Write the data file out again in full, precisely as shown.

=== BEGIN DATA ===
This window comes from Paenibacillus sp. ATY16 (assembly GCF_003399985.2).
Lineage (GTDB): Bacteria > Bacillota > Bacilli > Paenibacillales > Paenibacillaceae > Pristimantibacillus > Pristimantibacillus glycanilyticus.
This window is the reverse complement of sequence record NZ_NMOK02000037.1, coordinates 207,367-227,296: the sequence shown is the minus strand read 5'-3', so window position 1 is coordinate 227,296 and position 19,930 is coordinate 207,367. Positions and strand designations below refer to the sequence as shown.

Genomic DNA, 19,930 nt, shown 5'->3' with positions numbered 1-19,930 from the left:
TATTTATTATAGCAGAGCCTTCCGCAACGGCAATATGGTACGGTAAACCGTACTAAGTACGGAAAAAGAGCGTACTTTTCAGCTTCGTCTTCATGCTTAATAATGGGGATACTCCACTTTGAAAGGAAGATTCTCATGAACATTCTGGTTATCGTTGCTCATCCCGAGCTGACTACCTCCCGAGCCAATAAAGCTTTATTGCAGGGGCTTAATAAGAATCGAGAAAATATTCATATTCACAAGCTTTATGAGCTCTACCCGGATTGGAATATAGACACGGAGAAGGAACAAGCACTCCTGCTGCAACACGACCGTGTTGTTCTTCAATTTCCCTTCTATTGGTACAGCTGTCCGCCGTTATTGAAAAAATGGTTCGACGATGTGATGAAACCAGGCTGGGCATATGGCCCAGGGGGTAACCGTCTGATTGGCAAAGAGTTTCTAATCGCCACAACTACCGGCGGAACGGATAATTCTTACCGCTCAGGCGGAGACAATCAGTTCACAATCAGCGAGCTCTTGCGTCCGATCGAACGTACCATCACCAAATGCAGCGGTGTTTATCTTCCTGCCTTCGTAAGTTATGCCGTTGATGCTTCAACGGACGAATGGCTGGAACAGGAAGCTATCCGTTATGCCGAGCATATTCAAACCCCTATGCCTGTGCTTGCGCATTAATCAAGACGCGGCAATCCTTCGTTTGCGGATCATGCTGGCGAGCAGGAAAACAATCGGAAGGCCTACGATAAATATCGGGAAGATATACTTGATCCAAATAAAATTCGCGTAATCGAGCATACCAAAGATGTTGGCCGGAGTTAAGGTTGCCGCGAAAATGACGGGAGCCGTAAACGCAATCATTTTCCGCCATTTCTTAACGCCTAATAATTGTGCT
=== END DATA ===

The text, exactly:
This window comes from Paenibacillus sp. ATY16 (assembly GCF_003399985.2).
Lineage (GTDB): Bacteria > Bacillota > Bacilli > Paenibacillales > Paenibacillaceae > Pristimantibacillus > Pristimantibacillus glycanilyticus.
This window is the reverse complement of sequence record NZ_NMOK02000037.1, coordinates 207,367-227,296: the sequence shown is the minus strand read 5'-3', so window position 1 is coordinate 227,296 and position 19,930 is coordinate 207,367. Positions and strand designations below refer to the sequence as shown.

Genomic DNA, 19,930 nt, shown 5'->3' with positions numbered 1-19,930 from the left:
TATTTATTATAGCAGAGCCTTCCGCAACGGCAATATGGTACGGTAAACCGTACTAAGTACGGAAAAAGAGCGTACTTTTCAGCTTCGTCTTCATGCTTAATAATGGGGATACTCCACTTTGAAAGGAAGATTCTCATGAACATTCTGGTTATCGTTGCTCATCCCGAGCTGACTACCTCCCGAGCCAATAAAGCTTTATTGCAGGGGCTTAATAAGAATCGAGAAAATATTCATATTCACAAGCTTTATGAGCTCTACCCGGATTGGAATATAGACACGGAGAAGGAACAAGCACTCCTGCTGCAACACGACCGTGTTGTTCTTCAATTTCCCTTCTATTGGTACAGCTGTCCGCCGTTATTGAAAAAATGGTTCGACGATGTGATGAAACCAGGCTGGGCATATGGCCCAGGGGGTAACCGTCTGATTGGCAAAGAGTTTCTAATCGCCACAACTACCGGCGGAACGGATAATTCTTACCGCTCAGGCGGAGACAATCAGTTCACAATCAGCGAGCTCTTGCGTCCGATCGAACGTACCATCACCAAATGCAGCGGTGTTTATCTTCCTGCCTTCGTAAGTTATGCCGTTGATGCTTCAACGGACGAATGGCTGGAACAGGAAGCTATCCGTTATGCCGAGCATATTCAAACCCCTATGCCTGTGCTTGCGCATTAATCAAGACGCGGCAATCCTTCGTTTGCGGATCATGCTGGCGAGCAGGAAAACAATCGGAAGGCCTACGATAAATATCGGGAAGATATACTTGATCCAAATAAAATTCGCGTAATCGAGCATACCAAAGATGTTGGCCGGAGTTAAGGTTGCCGCGAAAATGACGGGAGCCGTAAACGCAATCATTTTCCGCCATTTCTTAACGCCTAATAATTGTGCT